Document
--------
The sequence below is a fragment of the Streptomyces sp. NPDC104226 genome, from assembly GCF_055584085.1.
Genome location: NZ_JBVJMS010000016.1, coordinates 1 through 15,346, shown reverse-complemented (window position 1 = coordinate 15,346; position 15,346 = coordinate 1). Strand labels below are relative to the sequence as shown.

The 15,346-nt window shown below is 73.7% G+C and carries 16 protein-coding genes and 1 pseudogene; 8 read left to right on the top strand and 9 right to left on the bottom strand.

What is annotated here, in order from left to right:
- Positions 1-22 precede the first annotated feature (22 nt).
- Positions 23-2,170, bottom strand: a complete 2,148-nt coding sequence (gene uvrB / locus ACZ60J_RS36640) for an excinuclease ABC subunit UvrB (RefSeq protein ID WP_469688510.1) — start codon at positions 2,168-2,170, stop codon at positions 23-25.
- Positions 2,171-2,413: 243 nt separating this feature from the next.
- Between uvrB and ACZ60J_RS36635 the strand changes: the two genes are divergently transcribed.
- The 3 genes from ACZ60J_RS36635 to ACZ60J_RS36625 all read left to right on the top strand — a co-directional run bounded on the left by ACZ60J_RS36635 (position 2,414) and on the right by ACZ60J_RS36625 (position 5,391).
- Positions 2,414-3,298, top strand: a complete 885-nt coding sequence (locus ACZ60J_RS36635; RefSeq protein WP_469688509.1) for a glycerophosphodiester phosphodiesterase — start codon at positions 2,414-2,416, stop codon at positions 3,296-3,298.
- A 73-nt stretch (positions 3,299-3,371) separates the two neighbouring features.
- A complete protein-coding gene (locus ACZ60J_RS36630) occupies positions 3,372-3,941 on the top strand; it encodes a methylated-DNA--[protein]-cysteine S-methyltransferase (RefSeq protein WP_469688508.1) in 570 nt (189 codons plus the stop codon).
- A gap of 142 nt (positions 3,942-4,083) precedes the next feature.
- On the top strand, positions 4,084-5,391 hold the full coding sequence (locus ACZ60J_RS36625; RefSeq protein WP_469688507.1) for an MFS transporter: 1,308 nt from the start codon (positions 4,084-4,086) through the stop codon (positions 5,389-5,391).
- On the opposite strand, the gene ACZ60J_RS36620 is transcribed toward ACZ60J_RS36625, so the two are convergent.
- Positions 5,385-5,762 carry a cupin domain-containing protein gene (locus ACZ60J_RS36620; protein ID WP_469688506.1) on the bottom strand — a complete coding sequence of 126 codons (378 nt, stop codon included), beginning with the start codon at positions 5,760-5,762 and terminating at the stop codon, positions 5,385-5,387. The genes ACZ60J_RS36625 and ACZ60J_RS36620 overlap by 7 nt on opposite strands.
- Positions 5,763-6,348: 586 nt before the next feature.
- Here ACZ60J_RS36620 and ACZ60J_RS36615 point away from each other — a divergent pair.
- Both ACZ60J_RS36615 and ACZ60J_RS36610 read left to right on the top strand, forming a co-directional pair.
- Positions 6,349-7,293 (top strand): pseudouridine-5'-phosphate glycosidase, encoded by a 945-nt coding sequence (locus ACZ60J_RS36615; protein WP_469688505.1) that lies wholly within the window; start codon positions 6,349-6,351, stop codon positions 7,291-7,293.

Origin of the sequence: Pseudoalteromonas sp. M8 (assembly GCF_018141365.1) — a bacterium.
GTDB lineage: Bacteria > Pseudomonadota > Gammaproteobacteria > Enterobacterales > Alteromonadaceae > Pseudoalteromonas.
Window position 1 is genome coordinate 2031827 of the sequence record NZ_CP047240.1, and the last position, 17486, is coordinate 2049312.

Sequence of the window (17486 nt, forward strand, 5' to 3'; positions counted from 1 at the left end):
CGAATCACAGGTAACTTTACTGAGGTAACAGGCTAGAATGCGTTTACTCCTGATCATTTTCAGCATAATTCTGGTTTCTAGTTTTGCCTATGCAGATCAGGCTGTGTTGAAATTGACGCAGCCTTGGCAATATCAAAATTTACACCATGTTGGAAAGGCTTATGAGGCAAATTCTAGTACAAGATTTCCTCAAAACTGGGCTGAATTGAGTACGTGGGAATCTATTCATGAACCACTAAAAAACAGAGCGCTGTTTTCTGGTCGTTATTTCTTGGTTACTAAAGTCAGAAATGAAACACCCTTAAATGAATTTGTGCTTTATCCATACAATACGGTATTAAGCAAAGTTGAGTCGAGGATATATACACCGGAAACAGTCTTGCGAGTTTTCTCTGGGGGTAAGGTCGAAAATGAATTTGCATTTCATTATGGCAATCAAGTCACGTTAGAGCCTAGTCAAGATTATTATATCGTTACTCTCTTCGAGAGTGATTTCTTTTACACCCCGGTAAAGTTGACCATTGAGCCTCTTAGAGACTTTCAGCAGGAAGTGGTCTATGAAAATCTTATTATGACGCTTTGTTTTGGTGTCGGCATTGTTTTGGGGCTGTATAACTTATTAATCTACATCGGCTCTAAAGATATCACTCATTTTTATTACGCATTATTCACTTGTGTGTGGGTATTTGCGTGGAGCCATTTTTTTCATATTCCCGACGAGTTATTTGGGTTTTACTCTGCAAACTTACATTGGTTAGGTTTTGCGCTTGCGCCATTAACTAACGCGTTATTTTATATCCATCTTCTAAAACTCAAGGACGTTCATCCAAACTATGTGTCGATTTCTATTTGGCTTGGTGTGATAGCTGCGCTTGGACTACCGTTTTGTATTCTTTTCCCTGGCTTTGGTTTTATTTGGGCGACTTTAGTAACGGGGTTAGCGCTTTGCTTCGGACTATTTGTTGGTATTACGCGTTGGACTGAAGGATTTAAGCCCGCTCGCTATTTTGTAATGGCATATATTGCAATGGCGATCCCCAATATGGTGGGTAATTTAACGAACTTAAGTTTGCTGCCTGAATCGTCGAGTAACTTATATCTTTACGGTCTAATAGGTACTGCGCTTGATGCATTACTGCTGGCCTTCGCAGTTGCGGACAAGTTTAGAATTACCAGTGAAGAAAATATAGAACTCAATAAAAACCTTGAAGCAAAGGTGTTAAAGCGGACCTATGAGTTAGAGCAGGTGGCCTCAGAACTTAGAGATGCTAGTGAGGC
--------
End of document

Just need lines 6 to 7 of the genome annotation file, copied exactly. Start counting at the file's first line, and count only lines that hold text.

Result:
- Positions 23-2,170, bottom strand: a complete 2,148-nt coding sequence (gene uvrB / locus ACZ60J_RS36640) for an excinuclease ABC subunit UvrB (RefSeq protein ID WP_469688510.1) — start codon at positions 2,168-2,170, stop codon at positions 23-25.
- Positions 2,171-2,413: 243 nt separating this feature from the next.